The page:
One of the biggest problems with the way that most people save for retirement is that they fail to take taxes fully into consideration. With traditional IRAs and 401(k) plans, you typically set aside pre-tax money into a tax-deferred account that shelters your money from tax as long as it stays in the account. But once you start taking withdrawals in retirement, that's when the tax bill hits, and if you're not prepared for a substantial portion of your withdrawals to end up paying Uncle Sam, the tax implications can come as a major shock.

To follow is to use Roth IRAs for all or part of your retirement saving. These retirement accounts don't give you an upfront tax break, but they do let you take withdrawals during retirement on a tax-free basis. Moreover, if you started with a traditional IRA but want to switch to a Roth, you can by doing what's called a Roth conversion. Although some investors gave up on Roth conversions after tax reform changed one of their most beneficial aspects, it still makes sense under certain conditions to convert a traditional IRA or 401(k) to a Roth -- especially after big downturns like the one we've seen recently.

Road sign reading IRA, against a blue sky with a few clouds.

Image source: Getty Images.

How Roth conversions work

If you have money in a traditional IRA, then you can convert all or a portion of your account to a Roth IRA whenever you want. Thereafter, the money in the newly formed Roth IRA will have the same beneficial tax provisions as any other Roth, and any further growth in the assets in the Roth IRA typically won't get taxed when you make withdrawals in retirement.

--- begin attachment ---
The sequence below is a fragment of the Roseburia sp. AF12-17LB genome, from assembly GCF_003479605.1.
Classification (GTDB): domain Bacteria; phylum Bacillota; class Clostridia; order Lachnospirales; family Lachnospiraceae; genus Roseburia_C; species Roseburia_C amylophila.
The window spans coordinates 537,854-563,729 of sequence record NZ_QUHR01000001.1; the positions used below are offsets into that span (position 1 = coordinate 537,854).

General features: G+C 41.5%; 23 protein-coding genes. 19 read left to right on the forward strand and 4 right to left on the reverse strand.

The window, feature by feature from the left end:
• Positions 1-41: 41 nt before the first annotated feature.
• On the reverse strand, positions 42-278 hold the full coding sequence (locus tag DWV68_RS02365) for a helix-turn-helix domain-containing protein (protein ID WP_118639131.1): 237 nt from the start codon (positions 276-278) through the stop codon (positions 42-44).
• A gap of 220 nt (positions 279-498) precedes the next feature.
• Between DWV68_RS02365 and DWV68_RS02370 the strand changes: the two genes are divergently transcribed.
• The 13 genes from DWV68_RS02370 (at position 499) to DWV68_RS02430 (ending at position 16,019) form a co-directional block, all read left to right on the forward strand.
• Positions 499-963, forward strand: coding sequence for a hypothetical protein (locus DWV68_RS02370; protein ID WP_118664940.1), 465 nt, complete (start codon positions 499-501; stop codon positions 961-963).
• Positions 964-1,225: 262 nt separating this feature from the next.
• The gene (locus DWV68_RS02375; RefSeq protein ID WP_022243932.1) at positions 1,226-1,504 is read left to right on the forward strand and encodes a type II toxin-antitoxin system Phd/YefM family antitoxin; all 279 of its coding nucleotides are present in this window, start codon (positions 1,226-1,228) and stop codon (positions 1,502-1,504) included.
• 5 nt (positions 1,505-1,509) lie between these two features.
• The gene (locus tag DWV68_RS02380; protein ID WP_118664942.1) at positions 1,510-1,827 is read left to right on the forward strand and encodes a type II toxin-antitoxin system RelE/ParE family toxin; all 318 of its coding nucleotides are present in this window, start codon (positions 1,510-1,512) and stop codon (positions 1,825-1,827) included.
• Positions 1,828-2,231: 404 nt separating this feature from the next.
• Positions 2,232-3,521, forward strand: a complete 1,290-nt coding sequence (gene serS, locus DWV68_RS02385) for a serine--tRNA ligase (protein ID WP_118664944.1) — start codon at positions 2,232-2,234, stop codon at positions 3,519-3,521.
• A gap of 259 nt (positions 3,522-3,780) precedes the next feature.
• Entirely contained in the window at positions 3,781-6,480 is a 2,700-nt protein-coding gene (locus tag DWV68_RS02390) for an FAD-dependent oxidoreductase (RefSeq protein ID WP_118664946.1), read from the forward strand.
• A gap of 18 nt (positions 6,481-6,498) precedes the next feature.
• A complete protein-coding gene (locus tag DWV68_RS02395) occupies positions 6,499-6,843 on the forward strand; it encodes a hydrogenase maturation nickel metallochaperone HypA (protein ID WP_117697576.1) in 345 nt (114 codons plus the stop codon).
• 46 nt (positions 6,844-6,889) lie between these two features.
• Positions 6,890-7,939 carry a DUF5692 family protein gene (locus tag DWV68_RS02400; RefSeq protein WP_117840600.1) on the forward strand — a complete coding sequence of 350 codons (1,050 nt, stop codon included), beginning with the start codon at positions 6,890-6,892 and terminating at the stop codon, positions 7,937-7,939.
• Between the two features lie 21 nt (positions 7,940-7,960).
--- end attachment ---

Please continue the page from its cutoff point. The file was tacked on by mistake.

However, there's a catch when you convert existing traditional IRAs to Roth IRAs. You have to include the value of the assets you convert as taxable income for the tax year in which you make the conversion. Effectively, the decision you have to make is whether it makes sense to pay taxes now at whatever rate of tax applies in your current financial situation, or wait until later to pay taxes when you withdraw money in retirement. A big part of that question depends on how much you expect your money to grow after making the conversion.

Until a couple years ago, you used to have an opportunity to get what amounted to a free look at a crystal ball. Old tax laws would let you undo your Roth conversion at any time before the extended due date for your tax return for the tax year in which you made the conversion. That gave taxpayers up to 21 months to see what would happen to their converted account. If the value went up, then they could leave the conversion in place. If it went down, though, they could undo the conversion with no tax consequences at all. It was a winning strategy all the way around.

Unfortunately, lawmakers removed the ability to recharacterize Roth conversions in the tax reform package in late 2017. Now, once you do a conversion, you're stuck with it -- even if the value of the converted assets keeps going down.

When Roth conversions still make sense

Even without the ability to undo them, Roth conversions can still be a great way to tap into tax-free growth. In particular, if you expect that the current low income tax rates aren't likely to last, then doing a Roth conversion effectively locks in those tax rates in exchange for paying no taxes during your retirement.

The reason why it's important to look at Roth conversions right now is that with the stock market having entered a correction, the value of your IRA assets is probably down from where your account started the year. That means you can convert your IRA to a Roth with less of a tax hit, and if the stocks bounce back after you convert, then the resulting gains will be tax-free.

Falling markets can be tough to endure, but they do open the door to some retirement planning. By looking at the possibility of a Roth conversion, you can take advantage of low stock prices and buy yourself a future tax break more cheaply.